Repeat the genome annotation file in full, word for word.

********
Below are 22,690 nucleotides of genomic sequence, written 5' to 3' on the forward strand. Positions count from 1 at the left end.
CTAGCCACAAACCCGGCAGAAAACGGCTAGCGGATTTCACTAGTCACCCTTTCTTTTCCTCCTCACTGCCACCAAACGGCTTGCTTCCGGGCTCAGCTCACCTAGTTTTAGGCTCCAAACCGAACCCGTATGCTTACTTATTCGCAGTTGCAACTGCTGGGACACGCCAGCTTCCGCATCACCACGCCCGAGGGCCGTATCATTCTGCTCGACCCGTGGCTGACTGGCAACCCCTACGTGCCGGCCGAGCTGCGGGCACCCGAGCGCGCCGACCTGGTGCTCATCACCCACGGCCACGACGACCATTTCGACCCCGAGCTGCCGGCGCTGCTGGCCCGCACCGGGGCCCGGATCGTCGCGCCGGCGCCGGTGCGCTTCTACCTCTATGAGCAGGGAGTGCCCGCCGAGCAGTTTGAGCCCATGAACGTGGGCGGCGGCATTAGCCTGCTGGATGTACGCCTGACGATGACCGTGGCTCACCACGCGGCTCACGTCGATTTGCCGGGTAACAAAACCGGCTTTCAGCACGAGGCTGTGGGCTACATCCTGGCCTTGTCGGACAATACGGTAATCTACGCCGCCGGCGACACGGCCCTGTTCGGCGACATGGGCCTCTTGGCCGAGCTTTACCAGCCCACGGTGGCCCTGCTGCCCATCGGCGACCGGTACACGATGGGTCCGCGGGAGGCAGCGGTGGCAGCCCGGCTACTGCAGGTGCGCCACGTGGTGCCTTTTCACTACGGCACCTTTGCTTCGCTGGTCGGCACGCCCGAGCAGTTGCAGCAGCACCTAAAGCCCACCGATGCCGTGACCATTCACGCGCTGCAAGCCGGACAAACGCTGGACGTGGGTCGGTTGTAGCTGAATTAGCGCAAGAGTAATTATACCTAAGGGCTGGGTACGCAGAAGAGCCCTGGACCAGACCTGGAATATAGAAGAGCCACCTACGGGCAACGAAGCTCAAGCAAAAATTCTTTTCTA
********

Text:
Below are 22,690 nucleotides of genomic sequence, written 5' to 3' on the forward strand. Positions count from 1 at the left end.
CTAGCCACAAACCCGGCAGAAAACGGCTAGCGGATTTCACTAGTCACCCTTTCTTTTCCTCCTCACTGCCACCAAACGGCTTGCTTCCGGGCTCAGCTCACCTAGTTTTAGGCTCCAAACCGAACCCGTATGCTTACTTATTCGCAGTTGCAACTGCTGGGACACGCCAGCTTCCGCATCACCACGCCCGAGGGCCGTATCATTCTGCTCGACCCGTGGCTGACTGGCAACCCCTACGTGCCGGCCGAGCTGCGGGCACCCGAGCGCGCCGACCTGGTGCTCATCACCCACGGCCACGACGACCATTTCGACCCCGAGCTGCCGGCGCTGCTGGCCCGCACCGGGGCCCGGATCGTCGCGCCGGCGCCGGTGCGCTTCTACCTCTATGAGCAGGGAGTGCCCGCCGAGCAGTTTGAGCCCATGAACGTGGGCGGCGGCATTAGCCTGCTGGATGTACGCCTGACGATGACCGTGGCTCACCACGCGGCTCACGTCGATTTGCCGGGTAACAAAACCGGCTTTCAGCACGAGGCTGTGGGCTACATCCTGGCCTTGTCGGACAATACGGTAATCTACGCCGCCGGCGACACGGCCCTGTTCGGCGACATGGGCCTCTTGGCCGAGCTTTACCAGCCCACGGTGGCCCTGCTGCCCATCGGCGACCGGTACACGATGGGTCCGCGGGAGGCAGCGGTGGCAGCCCGGCTACTGCAGGTGCGCCACGTGGTGCCTTTTCACTACGGCACCTTTGCTTCGCTGGTCGGCACGCCCGAGCAGTTGCAGCAGCACCTAAAGCCCACCGATGCCGTGACCATTCACGCGCTGCAAGCCGGACAAACGCTGGACGTGGGTCGGTTGTAGCTGAATTAGCGCAAGAGTAATTATACCTAAGGGCTGGGTACGCAGAAGAGCCCTGGACCAGACCTGGAATATAGAAGAGCCACCTACGGGCAACGAAGCTCAAGCAAAAATTCTTTTCTA